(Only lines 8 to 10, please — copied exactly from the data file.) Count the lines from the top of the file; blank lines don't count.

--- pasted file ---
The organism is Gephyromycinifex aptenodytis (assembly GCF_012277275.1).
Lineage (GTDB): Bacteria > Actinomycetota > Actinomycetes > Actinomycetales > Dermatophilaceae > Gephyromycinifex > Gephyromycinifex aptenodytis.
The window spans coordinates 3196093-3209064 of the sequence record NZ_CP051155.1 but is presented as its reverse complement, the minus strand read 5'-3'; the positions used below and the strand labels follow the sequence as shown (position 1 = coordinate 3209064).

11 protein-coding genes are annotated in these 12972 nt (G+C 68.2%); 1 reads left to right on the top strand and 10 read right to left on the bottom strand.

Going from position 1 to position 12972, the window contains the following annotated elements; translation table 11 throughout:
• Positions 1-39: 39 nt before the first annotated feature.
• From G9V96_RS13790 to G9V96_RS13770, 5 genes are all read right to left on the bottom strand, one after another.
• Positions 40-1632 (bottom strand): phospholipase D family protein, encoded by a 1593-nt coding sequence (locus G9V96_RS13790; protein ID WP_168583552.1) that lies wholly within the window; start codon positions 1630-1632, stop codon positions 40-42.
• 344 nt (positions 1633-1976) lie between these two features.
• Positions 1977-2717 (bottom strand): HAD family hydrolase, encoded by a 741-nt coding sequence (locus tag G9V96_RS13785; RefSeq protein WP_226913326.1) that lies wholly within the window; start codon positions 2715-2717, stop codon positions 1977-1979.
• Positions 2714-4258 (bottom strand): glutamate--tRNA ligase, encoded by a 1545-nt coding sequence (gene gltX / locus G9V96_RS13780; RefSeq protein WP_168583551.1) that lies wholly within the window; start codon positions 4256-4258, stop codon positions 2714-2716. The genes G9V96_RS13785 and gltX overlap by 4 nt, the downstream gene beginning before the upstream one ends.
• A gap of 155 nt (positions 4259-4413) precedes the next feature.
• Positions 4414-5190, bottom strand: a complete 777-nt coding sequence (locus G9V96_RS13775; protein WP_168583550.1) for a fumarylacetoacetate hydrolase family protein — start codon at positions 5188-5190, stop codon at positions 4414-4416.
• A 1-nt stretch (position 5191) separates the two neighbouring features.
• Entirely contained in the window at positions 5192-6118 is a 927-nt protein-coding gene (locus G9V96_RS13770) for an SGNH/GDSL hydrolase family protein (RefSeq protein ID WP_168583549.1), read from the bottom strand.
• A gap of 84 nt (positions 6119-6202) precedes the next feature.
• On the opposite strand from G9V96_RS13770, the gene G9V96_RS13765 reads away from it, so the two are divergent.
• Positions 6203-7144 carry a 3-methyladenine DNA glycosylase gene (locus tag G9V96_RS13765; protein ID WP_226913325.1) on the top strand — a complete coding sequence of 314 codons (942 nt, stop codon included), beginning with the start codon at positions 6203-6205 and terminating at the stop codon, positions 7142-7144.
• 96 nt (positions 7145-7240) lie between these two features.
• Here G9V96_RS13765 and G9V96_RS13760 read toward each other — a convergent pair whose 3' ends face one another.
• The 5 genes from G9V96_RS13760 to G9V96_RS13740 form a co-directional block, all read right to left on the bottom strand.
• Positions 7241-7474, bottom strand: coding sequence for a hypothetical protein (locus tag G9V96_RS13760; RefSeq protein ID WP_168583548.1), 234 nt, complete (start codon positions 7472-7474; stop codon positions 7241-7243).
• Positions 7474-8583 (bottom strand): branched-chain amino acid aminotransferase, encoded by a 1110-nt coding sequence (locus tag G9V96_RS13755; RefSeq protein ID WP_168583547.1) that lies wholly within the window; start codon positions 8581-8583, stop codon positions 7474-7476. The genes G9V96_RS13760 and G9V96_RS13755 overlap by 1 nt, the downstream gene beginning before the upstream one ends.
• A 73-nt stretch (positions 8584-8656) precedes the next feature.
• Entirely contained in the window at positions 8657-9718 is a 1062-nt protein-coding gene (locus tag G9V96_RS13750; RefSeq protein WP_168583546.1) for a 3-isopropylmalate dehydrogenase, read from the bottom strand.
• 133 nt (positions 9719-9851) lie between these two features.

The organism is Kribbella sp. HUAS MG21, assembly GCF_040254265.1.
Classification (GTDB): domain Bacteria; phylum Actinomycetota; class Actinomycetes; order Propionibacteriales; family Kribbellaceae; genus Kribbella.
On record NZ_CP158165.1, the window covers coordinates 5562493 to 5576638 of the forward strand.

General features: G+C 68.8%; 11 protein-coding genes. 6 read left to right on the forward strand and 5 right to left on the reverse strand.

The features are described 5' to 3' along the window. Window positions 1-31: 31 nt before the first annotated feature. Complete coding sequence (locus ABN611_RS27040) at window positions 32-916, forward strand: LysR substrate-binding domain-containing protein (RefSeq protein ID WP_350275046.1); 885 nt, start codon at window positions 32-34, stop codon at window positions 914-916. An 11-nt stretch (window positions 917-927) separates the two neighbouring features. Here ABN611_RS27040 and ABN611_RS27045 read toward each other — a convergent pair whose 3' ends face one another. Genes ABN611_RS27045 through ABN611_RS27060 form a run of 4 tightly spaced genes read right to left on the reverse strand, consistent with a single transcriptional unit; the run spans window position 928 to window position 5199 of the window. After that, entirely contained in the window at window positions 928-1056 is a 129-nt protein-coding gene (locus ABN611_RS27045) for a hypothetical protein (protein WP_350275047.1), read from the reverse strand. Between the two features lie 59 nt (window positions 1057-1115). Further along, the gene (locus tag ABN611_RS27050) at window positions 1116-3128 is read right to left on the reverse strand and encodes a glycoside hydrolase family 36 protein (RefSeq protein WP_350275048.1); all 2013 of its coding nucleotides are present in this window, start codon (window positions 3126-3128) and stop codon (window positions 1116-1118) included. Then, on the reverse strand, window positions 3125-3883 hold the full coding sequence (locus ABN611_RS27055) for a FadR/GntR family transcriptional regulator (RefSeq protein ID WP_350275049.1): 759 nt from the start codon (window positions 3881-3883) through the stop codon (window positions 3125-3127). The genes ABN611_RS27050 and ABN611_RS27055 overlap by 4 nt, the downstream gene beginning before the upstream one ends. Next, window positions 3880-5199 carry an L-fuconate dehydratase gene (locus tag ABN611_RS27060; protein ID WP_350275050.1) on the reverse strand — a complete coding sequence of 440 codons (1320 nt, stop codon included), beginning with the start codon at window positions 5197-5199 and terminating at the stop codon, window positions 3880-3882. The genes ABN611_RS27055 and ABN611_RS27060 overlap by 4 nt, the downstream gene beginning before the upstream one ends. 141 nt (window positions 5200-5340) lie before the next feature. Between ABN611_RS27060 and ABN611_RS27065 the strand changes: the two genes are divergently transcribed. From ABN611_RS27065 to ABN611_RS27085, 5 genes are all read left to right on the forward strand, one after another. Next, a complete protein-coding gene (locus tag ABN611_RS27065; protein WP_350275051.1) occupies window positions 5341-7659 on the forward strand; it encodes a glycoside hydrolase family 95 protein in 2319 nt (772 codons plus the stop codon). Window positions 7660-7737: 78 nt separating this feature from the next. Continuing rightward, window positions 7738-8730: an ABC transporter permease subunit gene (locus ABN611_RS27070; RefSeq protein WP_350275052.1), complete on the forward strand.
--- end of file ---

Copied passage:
• Positions 40-1632 (bottom strand): phospholipase D family protein, encoded by a 1593-nt coding sequence (locus G9V96_RS13790; protein ID WP_168583552.1) that lies wholly within the window; start codon positions 1630-1632, stop codon positions 40-42.
• 344 nt (positions 1633-1976) lie between these two features.
• Positions 1977-2717 (bottom strand): HAD family hydrolase, encoded by a 741-nt coding sequence (locus tag G9V96_RS13785; RefSeq protein WP_226913326.1) that lies wholly within the window; start codon positions 2715-2717, stop codon positions 1977-1979.